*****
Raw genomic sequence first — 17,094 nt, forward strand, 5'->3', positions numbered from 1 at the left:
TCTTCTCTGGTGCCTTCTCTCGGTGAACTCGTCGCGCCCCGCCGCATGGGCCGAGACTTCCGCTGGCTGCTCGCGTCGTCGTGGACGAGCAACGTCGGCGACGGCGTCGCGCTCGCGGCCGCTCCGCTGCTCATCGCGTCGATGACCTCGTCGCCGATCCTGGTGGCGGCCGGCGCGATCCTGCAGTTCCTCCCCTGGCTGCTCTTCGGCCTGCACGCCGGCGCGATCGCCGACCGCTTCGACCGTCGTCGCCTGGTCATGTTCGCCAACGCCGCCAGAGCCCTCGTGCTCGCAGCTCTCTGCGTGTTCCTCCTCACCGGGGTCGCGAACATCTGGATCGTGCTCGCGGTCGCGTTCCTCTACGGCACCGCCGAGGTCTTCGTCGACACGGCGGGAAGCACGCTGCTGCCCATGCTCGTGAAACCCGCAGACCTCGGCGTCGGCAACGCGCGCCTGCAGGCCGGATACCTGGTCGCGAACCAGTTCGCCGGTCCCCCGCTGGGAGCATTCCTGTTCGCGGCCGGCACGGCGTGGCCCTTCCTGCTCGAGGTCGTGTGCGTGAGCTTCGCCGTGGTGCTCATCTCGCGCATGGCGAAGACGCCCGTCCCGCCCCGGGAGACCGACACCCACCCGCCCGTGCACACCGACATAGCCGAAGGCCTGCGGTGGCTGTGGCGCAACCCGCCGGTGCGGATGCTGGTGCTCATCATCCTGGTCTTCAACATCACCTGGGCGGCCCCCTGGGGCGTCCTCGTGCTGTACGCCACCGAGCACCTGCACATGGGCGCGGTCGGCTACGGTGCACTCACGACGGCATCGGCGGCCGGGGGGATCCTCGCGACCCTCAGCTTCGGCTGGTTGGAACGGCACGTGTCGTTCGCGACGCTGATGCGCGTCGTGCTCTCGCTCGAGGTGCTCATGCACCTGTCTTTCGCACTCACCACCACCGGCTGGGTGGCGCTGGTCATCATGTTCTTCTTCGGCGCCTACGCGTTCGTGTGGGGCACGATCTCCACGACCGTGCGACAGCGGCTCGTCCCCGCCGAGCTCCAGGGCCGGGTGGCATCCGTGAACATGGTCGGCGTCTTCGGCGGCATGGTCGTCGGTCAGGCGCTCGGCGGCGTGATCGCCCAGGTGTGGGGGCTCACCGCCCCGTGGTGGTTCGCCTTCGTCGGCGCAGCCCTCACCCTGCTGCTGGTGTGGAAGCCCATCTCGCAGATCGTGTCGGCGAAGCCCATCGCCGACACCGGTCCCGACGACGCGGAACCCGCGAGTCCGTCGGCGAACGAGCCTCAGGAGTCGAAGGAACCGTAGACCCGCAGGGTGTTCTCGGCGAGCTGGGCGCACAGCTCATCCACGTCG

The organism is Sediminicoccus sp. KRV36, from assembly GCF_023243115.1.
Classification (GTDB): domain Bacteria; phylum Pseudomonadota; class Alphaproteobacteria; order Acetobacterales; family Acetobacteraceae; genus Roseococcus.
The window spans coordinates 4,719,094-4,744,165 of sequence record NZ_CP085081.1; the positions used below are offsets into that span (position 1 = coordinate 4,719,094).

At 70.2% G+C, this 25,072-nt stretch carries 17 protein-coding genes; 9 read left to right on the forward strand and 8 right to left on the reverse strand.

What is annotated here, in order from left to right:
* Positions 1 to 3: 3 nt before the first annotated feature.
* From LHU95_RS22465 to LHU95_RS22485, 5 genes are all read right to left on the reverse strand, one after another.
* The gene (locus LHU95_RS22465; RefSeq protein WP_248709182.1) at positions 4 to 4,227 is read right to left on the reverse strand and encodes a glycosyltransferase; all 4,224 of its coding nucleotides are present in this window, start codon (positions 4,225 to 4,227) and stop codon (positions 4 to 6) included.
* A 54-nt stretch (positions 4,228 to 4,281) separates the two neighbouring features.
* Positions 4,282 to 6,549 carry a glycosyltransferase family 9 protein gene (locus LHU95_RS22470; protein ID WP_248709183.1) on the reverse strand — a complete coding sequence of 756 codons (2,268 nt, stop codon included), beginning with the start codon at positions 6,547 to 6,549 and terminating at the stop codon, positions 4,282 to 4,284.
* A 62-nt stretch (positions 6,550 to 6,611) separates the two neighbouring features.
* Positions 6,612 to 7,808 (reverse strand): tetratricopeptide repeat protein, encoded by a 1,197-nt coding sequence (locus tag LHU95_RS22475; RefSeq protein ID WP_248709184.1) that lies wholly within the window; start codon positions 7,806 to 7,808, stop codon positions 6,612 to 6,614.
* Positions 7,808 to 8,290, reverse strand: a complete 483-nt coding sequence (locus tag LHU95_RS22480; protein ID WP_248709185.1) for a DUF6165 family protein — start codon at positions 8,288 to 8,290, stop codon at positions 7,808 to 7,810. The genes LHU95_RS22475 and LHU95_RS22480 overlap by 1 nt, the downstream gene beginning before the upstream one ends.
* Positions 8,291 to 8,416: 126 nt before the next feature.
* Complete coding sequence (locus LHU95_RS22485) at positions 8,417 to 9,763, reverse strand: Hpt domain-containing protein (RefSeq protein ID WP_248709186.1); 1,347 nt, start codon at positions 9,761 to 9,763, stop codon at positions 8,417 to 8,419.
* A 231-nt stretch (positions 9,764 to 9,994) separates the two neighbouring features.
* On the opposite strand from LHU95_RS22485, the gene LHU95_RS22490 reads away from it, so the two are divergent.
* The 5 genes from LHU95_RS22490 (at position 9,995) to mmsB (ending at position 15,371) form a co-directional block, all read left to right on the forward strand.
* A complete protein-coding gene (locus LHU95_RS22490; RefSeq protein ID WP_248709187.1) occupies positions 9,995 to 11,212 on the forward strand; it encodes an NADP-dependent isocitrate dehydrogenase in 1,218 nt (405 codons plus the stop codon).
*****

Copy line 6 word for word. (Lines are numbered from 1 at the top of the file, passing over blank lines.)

At 70.2% G+C, this 25,072-nt stretch carries 17 protein-coding genes; 9 read left to right on the forward strand and 8 right to left on the reverse strand.